Lee Street bridge to be inspected

Published 4:15 pm Tuesday, December 22, 2020

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The City of Brewton may be one step closer to the reopening of the Lee Street Bridge after the structure was closed following Hurricane Sally’s visit to the area on Sept. 16.

Russell Holland with Southern Engineering explained to the Brewton City Council the process needed in order to move forward on the Lee Street bridge that connects Brewton and East Brewton over Murder Creek.

“The city is required every two years to have a bridge inspection on the Lee Street Bridge,” Holland told the council last week. “The bridge did receive some damage during Hurricane Sally. In conjunction with the event that the bridge is shut down currently from Hurricane Sally and the fact that the city is due for the two-year inspection, we reached out to Volkert to come down and do a full inspection of the bridge.”

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No date has been set for the inspection, however, the process could take some time due to the scope of work to be involved, Holland said.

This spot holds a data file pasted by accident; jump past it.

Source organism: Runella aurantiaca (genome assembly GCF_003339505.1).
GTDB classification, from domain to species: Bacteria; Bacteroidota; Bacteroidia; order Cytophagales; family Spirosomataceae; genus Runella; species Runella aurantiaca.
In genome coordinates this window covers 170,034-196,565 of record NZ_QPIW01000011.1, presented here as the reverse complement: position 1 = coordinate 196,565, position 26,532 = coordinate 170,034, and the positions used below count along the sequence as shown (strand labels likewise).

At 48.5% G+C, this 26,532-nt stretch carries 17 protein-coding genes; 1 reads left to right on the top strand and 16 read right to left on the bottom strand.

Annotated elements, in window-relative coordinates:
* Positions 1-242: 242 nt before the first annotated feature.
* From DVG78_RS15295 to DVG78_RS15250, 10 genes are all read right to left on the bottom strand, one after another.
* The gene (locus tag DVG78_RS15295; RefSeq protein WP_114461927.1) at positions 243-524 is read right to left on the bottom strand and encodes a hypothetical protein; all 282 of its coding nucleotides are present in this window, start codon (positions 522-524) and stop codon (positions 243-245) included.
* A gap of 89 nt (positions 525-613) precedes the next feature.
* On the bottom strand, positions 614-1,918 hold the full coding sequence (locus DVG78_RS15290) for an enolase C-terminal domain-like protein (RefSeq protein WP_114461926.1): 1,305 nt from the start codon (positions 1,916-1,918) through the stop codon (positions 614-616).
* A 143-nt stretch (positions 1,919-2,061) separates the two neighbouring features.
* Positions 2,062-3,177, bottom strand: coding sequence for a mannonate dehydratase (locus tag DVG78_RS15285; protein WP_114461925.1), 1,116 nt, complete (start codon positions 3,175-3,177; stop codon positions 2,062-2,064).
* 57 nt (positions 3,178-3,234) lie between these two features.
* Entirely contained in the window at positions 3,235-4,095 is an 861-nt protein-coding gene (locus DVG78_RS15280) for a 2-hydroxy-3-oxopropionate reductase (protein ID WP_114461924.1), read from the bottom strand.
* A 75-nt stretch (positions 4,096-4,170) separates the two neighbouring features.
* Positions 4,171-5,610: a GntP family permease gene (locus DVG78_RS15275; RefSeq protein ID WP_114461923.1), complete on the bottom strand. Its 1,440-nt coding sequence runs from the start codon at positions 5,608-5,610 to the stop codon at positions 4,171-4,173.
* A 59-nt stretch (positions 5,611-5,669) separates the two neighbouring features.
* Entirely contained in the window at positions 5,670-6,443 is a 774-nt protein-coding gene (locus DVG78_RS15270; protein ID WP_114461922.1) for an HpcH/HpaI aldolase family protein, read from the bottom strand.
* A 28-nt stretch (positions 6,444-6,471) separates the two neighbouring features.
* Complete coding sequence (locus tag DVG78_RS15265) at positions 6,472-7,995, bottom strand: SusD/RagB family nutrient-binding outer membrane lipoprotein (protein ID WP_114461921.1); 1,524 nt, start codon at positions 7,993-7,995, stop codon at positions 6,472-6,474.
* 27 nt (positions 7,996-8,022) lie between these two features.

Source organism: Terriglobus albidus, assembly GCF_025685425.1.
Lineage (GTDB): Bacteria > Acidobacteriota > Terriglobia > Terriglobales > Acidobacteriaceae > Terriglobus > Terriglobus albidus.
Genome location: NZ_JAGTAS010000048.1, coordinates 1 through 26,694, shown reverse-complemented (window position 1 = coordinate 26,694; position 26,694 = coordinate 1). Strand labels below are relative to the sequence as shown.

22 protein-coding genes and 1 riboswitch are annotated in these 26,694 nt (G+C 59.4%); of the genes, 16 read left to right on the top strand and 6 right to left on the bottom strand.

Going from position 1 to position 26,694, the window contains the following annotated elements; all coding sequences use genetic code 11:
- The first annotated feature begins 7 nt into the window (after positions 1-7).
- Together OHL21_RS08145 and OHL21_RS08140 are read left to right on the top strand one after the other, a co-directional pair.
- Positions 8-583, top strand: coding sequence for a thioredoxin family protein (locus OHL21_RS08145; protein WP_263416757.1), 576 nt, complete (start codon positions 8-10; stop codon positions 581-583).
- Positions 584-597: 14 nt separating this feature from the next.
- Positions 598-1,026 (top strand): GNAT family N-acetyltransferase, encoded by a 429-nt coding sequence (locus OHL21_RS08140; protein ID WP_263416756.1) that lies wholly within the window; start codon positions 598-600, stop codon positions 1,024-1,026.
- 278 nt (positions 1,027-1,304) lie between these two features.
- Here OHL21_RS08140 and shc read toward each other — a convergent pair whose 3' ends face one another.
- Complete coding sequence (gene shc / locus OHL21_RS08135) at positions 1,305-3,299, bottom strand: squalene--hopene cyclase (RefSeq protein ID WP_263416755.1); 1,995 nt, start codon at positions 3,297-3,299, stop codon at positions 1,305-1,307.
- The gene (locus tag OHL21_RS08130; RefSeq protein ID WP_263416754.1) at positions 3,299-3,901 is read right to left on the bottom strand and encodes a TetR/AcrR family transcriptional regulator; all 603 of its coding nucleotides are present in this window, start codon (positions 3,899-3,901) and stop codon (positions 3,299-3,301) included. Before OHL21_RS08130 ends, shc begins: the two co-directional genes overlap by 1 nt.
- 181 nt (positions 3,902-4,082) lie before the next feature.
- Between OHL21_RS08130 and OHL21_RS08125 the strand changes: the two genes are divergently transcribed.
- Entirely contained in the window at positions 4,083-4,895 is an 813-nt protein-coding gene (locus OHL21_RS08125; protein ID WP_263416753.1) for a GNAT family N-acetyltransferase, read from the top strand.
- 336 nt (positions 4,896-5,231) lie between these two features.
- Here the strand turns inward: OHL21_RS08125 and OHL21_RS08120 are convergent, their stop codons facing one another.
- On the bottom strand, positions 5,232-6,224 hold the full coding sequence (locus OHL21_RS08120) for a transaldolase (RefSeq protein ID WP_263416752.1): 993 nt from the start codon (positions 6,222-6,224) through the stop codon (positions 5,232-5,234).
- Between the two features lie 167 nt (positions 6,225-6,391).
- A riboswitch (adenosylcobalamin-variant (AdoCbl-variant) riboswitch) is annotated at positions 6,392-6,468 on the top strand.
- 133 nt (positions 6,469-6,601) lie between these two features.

“The inspection process involves not only visual inspection of the structure but a structural inspection involving a dive team,” Holland said. “The cost of the inspection with Volkert is $4784 which is in-line with what we’ve seen from other inspection companies especially when you add in the underwater inspection of the bridge.”

Following an approval of payment for the inspection fees to Volkert, Holland said the city would be able to move forward with the inspection.

“We can go ahead and have the bridge inspected,” Holland said. “ALDOT (Alabama Department of Transportation) requires the city to have the bridge inspected every two years and we’re a little behind now, but they understand because of the storm caused us a delay. This will satisfy ALDOTs requirements of the city.”

The bridge was closed following Hurricane Sally when a large amount of vegetative debris was trapped along the base of the bridge and the span.

According to Craig Jerkins, head of the public works department for the City of Brewton, at the time of the storm’s passing, the debris collection posed a hazard to the structure.

“We had trees, limbs, just about anything you can imagine that had gotten tangled up in the bridge supports,” Jerkins said in October. “We don’t know what the inspection will show. We just have to wait and see.”